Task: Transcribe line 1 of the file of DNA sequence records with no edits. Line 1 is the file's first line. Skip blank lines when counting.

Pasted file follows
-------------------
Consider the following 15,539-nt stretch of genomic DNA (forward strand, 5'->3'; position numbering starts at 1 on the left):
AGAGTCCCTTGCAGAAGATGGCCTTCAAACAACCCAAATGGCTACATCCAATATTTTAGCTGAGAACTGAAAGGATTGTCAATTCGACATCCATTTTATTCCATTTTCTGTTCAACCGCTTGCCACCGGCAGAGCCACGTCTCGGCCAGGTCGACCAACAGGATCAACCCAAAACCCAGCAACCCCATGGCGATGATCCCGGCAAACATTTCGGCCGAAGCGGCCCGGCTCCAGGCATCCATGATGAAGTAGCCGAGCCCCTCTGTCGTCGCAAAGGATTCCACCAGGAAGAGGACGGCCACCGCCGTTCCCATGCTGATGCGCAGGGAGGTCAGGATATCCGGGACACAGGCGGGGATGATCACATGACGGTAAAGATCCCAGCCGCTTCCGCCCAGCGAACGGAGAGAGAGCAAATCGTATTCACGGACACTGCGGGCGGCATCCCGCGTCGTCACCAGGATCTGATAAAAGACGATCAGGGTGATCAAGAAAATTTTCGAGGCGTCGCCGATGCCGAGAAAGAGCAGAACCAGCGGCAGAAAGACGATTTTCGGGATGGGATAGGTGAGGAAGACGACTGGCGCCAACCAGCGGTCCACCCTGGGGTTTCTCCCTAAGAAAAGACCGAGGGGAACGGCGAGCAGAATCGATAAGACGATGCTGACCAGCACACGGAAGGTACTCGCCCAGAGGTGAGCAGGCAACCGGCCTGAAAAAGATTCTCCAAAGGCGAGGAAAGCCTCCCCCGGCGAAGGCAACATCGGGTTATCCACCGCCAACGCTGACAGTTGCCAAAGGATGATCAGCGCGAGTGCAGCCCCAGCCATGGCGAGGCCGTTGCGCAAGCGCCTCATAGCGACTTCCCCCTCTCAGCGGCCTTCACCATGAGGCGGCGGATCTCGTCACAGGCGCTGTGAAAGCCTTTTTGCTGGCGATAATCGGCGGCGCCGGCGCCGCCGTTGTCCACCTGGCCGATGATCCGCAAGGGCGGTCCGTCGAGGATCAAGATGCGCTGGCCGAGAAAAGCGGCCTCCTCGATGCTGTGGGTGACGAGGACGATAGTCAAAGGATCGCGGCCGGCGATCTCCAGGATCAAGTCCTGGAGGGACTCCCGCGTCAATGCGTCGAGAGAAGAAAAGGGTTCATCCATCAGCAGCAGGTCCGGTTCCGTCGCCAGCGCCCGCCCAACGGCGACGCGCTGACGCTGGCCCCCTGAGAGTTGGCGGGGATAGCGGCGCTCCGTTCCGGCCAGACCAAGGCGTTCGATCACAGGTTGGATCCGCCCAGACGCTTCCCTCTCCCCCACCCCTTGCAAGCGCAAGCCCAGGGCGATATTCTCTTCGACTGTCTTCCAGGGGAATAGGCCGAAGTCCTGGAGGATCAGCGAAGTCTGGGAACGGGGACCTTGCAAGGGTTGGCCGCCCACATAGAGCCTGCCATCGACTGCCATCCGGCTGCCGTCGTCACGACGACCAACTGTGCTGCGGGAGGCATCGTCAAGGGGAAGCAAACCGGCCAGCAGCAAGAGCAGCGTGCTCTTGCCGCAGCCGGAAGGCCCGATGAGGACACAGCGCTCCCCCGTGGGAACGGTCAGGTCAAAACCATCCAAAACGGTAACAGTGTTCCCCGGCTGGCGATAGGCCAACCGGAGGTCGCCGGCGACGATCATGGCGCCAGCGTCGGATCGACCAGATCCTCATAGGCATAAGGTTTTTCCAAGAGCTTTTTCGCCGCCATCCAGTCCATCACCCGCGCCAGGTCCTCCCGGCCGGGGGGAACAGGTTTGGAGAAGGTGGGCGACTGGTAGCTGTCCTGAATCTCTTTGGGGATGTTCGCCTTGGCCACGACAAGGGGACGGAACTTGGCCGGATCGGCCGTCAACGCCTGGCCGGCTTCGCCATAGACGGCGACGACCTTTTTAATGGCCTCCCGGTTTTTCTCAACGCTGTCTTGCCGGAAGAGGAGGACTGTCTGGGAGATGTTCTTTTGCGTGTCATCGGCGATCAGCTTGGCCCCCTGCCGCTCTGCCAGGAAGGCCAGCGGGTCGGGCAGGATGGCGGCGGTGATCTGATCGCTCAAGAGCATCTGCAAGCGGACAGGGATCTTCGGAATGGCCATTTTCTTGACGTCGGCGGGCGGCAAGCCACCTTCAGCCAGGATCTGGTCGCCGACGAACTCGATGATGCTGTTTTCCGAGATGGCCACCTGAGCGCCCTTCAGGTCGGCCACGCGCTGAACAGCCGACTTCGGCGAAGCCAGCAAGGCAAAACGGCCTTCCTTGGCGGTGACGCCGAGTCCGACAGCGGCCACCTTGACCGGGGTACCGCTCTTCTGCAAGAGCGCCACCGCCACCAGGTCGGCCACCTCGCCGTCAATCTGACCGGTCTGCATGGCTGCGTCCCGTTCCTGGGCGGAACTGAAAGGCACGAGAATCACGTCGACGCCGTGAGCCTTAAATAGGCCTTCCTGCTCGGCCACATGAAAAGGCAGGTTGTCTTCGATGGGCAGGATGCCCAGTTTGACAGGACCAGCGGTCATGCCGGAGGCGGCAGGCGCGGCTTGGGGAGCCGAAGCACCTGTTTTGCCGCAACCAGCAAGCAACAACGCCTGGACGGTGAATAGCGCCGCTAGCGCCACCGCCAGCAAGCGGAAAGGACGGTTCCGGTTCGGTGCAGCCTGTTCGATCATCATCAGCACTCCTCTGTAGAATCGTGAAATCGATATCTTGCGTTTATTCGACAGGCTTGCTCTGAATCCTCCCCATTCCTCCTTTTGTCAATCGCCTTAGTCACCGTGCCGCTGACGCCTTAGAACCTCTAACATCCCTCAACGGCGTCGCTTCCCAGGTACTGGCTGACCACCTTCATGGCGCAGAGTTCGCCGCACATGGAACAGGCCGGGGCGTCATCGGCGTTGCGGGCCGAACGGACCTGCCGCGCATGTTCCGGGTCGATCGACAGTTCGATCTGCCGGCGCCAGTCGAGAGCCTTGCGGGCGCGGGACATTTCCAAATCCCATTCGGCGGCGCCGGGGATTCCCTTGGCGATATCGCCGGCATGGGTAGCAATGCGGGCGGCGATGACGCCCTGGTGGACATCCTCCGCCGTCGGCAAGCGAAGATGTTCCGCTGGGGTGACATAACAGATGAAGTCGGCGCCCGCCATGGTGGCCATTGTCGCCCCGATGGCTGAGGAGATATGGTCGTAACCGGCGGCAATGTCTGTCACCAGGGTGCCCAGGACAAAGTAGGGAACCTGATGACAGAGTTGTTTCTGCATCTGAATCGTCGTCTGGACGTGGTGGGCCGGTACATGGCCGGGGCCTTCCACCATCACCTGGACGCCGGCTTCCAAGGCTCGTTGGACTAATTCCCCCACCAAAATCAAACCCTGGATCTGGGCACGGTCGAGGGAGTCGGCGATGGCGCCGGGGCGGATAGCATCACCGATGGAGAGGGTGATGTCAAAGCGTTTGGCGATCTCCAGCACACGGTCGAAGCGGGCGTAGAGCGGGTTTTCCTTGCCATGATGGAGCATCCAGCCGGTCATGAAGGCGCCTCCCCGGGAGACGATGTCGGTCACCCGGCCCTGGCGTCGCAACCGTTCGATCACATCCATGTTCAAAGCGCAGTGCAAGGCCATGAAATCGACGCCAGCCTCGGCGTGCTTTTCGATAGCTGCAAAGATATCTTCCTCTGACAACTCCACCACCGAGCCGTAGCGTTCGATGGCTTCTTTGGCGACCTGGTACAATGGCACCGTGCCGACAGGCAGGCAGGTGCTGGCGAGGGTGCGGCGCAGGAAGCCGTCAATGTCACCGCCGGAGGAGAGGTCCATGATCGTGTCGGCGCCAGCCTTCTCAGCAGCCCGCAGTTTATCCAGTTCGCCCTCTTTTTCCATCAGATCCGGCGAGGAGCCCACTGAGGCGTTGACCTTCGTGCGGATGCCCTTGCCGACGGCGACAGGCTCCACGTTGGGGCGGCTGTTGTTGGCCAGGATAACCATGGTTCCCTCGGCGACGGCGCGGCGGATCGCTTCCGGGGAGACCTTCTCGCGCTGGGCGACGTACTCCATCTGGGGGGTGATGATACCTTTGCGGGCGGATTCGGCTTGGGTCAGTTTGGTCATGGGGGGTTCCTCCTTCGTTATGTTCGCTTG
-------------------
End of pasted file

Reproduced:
Consider the following 15,539-nt stretch of genomic DNA (forward strand, 5'->3'; position numbering starts at 1 on the left):